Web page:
Where did it all go wrong? It’s probably simpler than you think.
I was 21 when I took a careers test. I didn’t do particularly well on the mechanical stuff or the diagrams. And don’t get me started on the numbers questions. The careers consultants did their bit, marked it up, and sent me back their report. In capital letters, they wrote the words: “Don’t go into anything that requires data, engineering or linear thinking.”
Twenty-five years later, I woke up and found myself working with accountants and engineers, putting in IT Systems for banks. What could go wrong?
What did go wrong? Had I ignored all the advice? Had I started off in the right direction but veered off the road?
Yes (I didn’t listen) and no (it was more like a slow slide into a murky bog).
I did pay attention to my parents though. “Get a good job. Something safe with a pension.” Some of it was peer pressure. Some of it was fear of failure. Was I really creative enough?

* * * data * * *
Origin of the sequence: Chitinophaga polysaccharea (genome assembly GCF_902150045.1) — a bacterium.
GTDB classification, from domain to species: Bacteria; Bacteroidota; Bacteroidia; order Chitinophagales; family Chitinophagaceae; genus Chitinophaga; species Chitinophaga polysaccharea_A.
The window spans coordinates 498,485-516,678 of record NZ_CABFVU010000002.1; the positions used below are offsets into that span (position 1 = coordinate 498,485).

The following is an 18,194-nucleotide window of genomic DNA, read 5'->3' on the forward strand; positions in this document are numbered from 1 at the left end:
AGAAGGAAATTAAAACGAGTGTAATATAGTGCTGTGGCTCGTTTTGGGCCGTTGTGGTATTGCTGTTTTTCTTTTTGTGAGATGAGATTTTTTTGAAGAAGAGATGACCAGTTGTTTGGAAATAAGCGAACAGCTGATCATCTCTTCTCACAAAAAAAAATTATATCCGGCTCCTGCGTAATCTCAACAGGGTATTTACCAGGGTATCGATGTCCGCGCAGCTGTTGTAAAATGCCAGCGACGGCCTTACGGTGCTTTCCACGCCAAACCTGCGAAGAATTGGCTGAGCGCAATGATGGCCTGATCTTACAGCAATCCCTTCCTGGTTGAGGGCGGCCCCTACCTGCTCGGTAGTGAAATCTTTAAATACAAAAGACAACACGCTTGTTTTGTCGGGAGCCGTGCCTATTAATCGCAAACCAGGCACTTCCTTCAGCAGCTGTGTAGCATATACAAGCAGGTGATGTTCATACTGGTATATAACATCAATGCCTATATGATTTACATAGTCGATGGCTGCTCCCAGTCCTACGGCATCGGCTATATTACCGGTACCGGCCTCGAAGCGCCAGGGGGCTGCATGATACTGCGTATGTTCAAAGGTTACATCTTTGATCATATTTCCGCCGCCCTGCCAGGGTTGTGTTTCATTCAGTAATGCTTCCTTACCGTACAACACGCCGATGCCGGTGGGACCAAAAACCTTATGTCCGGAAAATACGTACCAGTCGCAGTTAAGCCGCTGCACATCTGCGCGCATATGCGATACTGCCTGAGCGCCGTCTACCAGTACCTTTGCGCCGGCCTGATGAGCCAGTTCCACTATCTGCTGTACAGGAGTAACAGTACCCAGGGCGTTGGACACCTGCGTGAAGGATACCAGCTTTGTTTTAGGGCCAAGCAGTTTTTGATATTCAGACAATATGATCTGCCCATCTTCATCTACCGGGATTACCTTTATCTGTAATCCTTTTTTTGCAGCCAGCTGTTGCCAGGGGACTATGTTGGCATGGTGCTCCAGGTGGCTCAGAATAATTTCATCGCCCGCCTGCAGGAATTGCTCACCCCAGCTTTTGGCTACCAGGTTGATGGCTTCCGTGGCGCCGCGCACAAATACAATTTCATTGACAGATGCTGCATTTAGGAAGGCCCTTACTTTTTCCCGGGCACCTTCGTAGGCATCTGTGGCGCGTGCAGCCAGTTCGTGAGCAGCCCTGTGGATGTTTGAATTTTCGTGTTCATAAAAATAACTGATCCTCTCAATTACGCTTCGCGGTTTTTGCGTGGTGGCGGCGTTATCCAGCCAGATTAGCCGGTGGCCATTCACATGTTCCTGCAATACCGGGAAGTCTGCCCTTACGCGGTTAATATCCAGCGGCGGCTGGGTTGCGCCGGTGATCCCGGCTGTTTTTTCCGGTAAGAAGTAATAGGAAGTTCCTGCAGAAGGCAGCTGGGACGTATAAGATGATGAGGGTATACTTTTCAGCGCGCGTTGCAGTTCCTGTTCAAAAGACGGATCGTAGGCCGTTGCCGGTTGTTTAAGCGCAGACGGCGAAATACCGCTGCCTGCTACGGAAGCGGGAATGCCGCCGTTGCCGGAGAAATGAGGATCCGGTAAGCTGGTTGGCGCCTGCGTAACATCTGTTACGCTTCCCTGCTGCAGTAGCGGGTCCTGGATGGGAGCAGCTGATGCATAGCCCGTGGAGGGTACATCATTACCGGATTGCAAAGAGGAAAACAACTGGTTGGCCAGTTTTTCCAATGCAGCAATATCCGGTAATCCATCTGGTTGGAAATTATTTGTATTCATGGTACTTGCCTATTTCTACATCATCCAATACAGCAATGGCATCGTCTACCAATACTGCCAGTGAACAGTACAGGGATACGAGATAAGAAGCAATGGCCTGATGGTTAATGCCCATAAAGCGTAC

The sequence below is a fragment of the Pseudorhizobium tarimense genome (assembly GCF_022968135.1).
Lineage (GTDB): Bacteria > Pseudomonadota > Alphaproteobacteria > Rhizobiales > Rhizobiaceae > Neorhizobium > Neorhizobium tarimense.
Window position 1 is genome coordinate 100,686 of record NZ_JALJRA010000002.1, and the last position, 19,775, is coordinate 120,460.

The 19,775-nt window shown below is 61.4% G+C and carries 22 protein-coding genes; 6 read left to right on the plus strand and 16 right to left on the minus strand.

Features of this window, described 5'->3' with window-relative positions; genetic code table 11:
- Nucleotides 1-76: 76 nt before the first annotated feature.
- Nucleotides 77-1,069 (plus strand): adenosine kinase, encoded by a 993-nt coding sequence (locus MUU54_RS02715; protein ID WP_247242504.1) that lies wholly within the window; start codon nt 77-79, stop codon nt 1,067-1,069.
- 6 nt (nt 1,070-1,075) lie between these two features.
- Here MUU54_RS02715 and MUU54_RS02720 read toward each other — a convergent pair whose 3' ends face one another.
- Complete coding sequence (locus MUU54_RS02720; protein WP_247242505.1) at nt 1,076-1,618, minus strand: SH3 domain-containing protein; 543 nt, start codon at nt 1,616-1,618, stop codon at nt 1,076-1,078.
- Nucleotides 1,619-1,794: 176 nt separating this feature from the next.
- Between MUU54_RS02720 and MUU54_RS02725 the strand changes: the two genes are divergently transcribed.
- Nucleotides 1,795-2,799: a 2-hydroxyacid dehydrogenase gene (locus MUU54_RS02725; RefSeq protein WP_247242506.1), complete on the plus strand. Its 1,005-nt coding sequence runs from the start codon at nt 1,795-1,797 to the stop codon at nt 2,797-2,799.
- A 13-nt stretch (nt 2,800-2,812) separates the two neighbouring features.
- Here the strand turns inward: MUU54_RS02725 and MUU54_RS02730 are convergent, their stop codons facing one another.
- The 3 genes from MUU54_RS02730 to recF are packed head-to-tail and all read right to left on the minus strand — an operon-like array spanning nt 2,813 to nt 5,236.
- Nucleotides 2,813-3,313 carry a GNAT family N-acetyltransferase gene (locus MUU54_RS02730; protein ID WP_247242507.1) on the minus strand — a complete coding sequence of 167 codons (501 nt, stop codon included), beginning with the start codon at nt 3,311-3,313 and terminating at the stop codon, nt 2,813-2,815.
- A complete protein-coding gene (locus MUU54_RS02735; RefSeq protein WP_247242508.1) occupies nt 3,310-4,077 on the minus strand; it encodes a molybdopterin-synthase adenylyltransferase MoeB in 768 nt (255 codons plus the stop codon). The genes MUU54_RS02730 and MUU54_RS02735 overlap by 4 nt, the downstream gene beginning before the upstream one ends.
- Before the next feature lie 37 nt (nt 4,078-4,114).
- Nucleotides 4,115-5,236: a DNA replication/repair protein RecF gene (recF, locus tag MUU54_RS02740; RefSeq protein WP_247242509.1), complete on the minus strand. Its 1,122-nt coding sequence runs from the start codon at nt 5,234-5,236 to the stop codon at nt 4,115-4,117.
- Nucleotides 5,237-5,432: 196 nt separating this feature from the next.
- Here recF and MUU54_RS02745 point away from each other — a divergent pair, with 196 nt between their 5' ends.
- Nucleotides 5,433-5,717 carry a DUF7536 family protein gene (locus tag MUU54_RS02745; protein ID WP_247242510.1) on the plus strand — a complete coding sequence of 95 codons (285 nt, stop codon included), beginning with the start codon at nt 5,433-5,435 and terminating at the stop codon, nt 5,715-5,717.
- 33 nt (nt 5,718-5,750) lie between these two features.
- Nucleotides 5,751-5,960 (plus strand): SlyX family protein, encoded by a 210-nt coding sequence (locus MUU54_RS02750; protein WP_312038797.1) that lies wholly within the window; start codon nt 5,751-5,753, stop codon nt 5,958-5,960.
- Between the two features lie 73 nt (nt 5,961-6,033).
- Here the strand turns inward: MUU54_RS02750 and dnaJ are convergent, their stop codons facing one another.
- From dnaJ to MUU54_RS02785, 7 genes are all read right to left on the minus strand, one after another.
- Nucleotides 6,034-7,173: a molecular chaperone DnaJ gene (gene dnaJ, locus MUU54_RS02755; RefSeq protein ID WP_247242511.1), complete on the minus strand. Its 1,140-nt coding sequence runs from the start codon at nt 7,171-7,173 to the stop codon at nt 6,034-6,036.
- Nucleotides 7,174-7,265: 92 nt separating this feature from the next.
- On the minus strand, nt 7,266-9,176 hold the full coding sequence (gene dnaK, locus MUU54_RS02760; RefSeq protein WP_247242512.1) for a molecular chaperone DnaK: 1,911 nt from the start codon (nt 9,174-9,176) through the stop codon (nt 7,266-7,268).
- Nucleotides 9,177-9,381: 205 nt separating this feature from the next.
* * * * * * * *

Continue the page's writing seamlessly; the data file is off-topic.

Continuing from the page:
So many of my Spoon by Spoon interviewees tell me the same story:
Teresa, wanted to do a fine art degree but ended up in events management. “The more years that went by the more scared I was to even try to do any art. Maybe I wouldn’t be good after so long.”
Dhaval wanted to study engineering in the States but his family wanted him to stay in India.
Natalie was going to be photographer but her family said: “Get on the career ladder you’ll want to buy a property. I kick myself about it even now. I was very influenced by other people.”
Andrew ended up working on oil-rigs, “There were influential factors like parents saying you can’t keep changing jobs. I suppose there was also a bit of burying my head in the sand and just going ‘Well it’s all right, it’s paying for this lifestyle.’”
So many of us do it. We lose concentration. We take a wrong turn. But it is never too late to change course and get back on the right road. We just need to focus on what we’re good at, or the things we enjoy. It sounds far too easy, but it’s the starting point for greater happiness at work.
This is part of a series called Spoon by Spoon — a project I’m running interviewing 100 people going through career, relationship and wider life changes. Each week I’ll share the themes — how they are getting back on track and the wisdom they are developing as they work their way through.
Photos copyright of Charlotte Sheridan